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I'M 56, will never work again and have been receiving income protection insurance benefits for the past 13 years. I wonder if I could salary sacrifice my benefits into super and then take them out as a transition-to-retirement pension? This would boost my super, which hasn't seen any deposits for the past 13 years, and reduce my tax. Accountants I have asked have all run for cover.

I'M 56, will never work again and have been receiving income protection insurance benefits for the past 13 years. I wonder if I could salary sacrifice my benefits into super and then take them out as a transition-to-retirement pension? This would boost my super, which hasn't seen any deposits for the past 13 years, and reduce my tax. Accountants I have asked have all run for cover.

As you are under 65, you can contribute to super without passing the work test, and provided no super is being paid for you, you can claim a tax deduction by making a personal deductible contribution up to your pre-tax contribution cap which is $50,000 for a person of your age. Also, as you are retired, you can start to withdraw an income stream from your fund. Ask your accountant to do the sums, keeping in mind that deductible contributions incur a 15 per cent entry fee.

My husband and I wish to help our grandchildren by acquiring some insurance bonds which could mature in 10 years when the children would be teenagers. We know very little about bonds and would like to know if the accrued interest each year would be taxed at 60 per cent if it exceeds $416. Should a child become incapable of decisions, who could take control of his or her investment?

An insurance bond is a tax-paid investment and does not pay income, there is nothing to declare on anybody's tax return each year therefore, no penalty tax is payable. By holding the bond in the name of yourselves with the child as nominated beneficiary, you retain full control and also have the ability to transfer the bond to the child free of capital gains tax at the end of the term when you feel it is appropriate.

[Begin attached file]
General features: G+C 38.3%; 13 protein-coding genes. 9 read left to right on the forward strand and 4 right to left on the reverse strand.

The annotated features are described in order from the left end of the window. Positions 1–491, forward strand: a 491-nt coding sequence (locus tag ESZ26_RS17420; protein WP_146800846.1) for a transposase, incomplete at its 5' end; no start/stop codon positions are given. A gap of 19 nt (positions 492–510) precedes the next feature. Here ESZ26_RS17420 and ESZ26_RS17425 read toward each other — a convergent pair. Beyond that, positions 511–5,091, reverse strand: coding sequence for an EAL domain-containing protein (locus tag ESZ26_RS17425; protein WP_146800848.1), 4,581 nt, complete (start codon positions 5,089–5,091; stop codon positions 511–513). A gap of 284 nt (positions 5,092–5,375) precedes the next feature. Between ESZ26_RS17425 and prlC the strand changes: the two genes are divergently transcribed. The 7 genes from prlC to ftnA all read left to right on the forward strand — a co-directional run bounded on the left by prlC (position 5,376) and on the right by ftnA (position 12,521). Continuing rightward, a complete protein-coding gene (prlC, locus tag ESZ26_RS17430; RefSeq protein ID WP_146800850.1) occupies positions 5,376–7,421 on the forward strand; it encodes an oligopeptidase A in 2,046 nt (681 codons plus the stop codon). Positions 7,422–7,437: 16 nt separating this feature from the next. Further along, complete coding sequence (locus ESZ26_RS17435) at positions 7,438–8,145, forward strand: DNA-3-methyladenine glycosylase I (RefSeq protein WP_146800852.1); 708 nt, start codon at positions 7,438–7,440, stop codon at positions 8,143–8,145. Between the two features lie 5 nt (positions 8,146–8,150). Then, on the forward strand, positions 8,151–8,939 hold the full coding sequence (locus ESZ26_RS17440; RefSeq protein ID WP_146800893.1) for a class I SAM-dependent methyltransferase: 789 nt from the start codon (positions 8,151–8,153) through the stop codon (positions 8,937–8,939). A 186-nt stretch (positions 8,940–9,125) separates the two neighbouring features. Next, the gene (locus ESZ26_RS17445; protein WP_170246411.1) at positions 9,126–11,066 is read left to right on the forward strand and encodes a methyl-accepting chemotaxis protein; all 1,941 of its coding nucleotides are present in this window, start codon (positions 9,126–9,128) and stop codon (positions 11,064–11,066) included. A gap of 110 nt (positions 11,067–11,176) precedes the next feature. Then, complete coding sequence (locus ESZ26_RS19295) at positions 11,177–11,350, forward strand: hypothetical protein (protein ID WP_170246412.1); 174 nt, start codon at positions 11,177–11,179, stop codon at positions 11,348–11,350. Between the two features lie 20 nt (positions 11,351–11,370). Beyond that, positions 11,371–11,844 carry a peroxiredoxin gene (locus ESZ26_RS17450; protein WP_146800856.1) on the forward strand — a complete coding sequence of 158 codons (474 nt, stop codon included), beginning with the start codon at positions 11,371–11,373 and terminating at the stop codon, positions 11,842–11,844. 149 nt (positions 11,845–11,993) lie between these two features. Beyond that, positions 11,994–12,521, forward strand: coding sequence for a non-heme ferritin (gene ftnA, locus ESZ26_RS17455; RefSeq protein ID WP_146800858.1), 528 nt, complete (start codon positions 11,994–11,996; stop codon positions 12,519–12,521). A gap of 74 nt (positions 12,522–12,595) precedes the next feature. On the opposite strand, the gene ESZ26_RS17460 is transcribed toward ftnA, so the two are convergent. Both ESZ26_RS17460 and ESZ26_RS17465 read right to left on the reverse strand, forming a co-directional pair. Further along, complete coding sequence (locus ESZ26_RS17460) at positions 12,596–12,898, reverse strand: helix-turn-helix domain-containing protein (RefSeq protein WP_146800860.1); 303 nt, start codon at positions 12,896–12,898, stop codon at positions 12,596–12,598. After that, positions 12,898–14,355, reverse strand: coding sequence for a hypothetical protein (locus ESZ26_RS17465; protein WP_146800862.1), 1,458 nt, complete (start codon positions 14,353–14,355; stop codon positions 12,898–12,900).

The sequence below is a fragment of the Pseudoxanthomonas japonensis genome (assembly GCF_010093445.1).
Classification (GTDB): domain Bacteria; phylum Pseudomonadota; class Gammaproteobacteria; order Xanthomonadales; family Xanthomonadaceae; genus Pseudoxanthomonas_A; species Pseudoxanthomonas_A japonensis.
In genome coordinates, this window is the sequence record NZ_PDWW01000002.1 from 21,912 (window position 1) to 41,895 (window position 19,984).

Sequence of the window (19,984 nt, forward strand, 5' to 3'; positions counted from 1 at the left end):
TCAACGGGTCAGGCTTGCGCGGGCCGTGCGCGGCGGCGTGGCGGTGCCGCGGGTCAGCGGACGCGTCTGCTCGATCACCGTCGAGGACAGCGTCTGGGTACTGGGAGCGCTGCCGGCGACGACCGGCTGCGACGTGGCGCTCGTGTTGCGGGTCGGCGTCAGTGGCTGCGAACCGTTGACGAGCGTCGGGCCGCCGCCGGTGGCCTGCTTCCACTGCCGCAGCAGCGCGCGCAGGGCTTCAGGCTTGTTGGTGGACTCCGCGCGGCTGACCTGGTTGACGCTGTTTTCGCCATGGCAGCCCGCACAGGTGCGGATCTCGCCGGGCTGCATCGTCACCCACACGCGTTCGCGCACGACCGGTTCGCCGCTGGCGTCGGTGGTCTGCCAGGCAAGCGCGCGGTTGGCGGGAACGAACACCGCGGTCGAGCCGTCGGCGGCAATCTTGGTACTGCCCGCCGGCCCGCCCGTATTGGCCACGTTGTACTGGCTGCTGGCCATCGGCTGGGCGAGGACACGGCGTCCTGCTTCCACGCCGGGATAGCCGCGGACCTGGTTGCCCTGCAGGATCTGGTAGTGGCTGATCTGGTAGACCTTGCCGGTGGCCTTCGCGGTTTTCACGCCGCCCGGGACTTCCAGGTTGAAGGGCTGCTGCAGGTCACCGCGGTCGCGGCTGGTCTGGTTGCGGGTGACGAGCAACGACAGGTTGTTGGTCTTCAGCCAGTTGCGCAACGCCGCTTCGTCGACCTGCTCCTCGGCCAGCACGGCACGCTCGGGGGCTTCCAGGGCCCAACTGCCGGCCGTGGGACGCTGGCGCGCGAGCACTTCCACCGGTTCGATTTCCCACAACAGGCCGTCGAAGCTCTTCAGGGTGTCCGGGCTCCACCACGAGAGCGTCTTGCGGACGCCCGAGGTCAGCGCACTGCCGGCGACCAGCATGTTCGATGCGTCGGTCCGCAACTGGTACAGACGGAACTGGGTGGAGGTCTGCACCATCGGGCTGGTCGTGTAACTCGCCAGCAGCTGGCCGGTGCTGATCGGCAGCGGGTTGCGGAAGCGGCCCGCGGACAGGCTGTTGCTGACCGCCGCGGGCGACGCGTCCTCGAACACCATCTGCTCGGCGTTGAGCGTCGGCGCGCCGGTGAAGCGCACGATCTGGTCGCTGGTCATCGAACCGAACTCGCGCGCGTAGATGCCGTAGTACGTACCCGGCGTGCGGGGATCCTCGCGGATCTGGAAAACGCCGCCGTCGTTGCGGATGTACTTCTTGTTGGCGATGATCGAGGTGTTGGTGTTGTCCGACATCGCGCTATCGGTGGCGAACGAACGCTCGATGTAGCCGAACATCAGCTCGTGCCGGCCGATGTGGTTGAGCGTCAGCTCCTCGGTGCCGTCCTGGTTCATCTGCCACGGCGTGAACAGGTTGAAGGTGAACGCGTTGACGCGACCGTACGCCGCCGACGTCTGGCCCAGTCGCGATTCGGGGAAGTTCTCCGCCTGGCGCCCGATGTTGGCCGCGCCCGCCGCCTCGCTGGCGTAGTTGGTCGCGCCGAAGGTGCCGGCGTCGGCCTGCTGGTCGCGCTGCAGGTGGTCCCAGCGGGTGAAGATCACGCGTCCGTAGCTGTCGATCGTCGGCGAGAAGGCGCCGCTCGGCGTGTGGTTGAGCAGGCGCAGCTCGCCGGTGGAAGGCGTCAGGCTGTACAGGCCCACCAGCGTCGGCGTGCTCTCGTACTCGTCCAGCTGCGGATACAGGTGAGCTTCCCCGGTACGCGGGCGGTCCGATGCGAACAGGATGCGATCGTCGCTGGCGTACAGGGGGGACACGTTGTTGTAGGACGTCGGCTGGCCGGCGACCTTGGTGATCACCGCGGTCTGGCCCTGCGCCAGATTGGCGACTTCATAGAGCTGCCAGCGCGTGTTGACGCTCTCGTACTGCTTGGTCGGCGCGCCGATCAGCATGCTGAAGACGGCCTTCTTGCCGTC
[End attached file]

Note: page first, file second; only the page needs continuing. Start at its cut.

When a person sells shares they have bought personally, the date of purchase and the purchase price of the shares must be provided for tax purposes. If a person is willed shares as a gift and sells them at a later date, must the original purchase price and date of purchase be provided or is the date and price of the transfer to them used in their tax return? When shares are owned jointly and where one person dies, do the shares automatically become the property of the surviving person especially where the deceased has left all assets to that person? If the surviving person wishes to sell those shares at a later date, must the original date and purchase price be used for tax purposes, or is it the date and price they inherited the shares? If you inherit shares you take over the capital gains tax liability that goes with them. Therefore, you are deemed to have bought them at the same price as the deceased paid for them. If shares are owned jointly, they automatically pass to the survivor on death. If the shares were bought before the introduction of capital-gains tax the beneficiary is deemed to have acquired them at their market value at date of death.

Noel Whittaker AM is a co-founder of Whittaker Macnaught. Advice is general and readers should seek their own professional advice.

We have been exhorted to keep working after retirement, which I'm doing, being self-employed. Having reached the age of 75, I find that contributions to super are no longer tax deductible. This is a slap in the face as well as the pocket. There are not many advantages in being this age, so to be penalised for having reached it is grossly unfair. Have you any insight as to why this is so?

It's a sad fact of life that many government regulations lack logic and the inability to contribute to super after age 75 is just one of them. There has been much talk but precious little action about changing the rules to allow older people to contribute.

Contact noel.whittaker@whittaker macnaught.com.au.

Questions to: Ask Noel, Money,

GPO Box 2571, Qld, 4000,

or see moneymanager.com.au/ask-an-expert.


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